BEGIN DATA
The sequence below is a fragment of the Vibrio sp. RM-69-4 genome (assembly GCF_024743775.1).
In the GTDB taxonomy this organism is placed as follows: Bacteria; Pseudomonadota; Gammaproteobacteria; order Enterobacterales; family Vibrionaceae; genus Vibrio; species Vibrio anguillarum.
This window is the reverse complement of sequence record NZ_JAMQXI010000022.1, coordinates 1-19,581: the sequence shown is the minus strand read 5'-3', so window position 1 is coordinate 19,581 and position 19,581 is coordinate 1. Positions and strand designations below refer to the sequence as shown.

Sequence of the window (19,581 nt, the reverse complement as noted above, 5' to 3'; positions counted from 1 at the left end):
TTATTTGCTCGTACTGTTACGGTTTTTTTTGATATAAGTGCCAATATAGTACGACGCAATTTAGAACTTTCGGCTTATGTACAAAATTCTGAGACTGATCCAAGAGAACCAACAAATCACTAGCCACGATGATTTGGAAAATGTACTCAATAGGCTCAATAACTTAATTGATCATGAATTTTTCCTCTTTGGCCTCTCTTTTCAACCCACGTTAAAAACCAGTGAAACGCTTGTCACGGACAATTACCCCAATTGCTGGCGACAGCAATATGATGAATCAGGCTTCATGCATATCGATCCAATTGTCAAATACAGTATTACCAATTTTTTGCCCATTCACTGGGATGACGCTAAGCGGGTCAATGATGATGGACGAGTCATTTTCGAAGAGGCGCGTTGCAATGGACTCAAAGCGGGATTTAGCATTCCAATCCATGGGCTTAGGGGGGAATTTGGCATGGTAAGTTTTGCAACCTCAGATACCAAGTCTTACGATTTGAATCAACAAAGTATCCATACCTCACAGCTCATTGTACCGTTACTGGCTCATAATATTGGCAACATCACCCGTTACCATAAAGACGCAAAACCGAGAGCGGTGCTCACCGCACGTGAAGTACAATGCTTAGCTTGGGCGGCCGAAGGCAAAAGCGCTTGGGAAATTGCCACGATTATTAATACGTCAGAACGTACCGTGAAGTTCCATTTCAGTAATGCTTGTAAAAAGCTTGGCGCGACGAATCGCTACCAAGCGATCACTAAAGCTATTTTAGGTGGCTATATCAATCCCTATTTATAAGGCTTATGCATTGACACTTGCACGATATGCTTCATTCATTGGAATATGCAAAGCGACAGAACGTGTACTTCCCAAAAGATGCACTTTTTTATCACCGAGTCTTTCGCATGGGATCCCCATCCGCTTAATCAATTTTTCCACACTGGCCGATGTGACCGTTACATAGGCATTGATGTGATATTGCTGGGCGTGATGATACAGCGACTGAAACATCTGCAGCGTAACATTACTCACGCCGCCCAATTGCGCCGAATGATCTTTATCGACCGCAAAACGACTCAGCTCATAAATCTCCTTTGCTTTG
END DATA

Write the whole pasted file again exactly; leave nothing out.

The sequence below is a fragment of the Vibrio sp. RM-69-4 genome (assembly GCF_024743775.1).
In the GTDB taxonomy this organism is placed as follows: Bacteria; Pseudomonadota; Gammaproteobacteria; order Enterobacterales; family Vibrionaceae; genus Vibrio; species Vibrio anguillarum.
This window is the reverse complement of sequence record NZ_JAMQXI010000022.1, coordinates 1-19,581: the sequence shown is the minus strand read 5'-3', so window position 1 is coordinate 19,581 and position 19,581 is coordinate 1. Positions and strand designations below refer to the sequence as shown.

Sequence of the window (19,581 nt, the reverse complement as noted above, 5' to 3'; positions counted from 1 at the left end):
TTATTTGCTCGTACTGTTACGGTTTTTTTTGATATAAGTGCCAATATAGTACGACGCAATTTAGAACTTTCGGCTTATGTACAAAATTCTGAGACTGATCCAAGAGAACCAACAAATCACTAGCCACGATGATTTGGAAAATGTACTCAATAGGCTCAATAACTTAATTGATCATGAATTTTTCCTCTTTGGCCTCTCTTTTCAACCCACGTTAAAAACCAGTGAAACGCTTGTCACGGACAATTACCCCAATTGCTGGCGACAGCAATATGATGAATCAGGCTTCATGCATATCGATCCAATTGTCAAATACAGTATTACCAATTTTTTGCCCATTCACTGGGATGACGCTAAGCGGGTCAATGATGATGGACGAGTCATTTTCGAAGAGGCGCGTTGCAATGGACTCAAAGCGGGATTTAGCATTCCAATCCATGGGCTTAGGGGGGAATTTGGCATGGTAAGTTTTGCAACCTCAGATACCAAGTCTTACGATTTGAATCAACAAAGTATCCATACCTCACAGCTCATTGTACCGTTACTGGCTCATAATATTGGCAACATCACCCGTTACCATAAAGACGCAAAACCGAGAGCGGTGCTCACCGCACGTGAAGTACAATGCTTAGCTTGGGCGGCCGAAGGCAAAAGCGCTTGGGAAATTGCCACGATTATTAATACGTCAGAACGTACCGTGAAGTTCCATTTCAGTAATGCTTGTAAAAAGCTTGGCGCGACGAATCGCTACCAAGCGATCACTAAAGCTATTTTAGGTGGCTATATCAATCCCTATTTATAAGGCTTATGCATTGACACTTGCACGATATGCTTCATTCATTGGAATATGCAAAGCGACAGAACGTGTACTTCCCAAAAGATGCACTTTTTTATCACCGAGTCTTTCGCATGGGATCCCCATCCGCTTAATCAATTTTTCCACACTGGCCGATGTGACCGTTACATAGGCATTGATGTGATATTGCTGGGCGTGATGATACAGCGACTGAAACATCTGCAGCGTAACATTACTCACGCCGCCCAATTGCGCCGAATGATCTTTATCGACCGCAAAACGACTCAGCTCATAAATCTCCTTTGCTTTG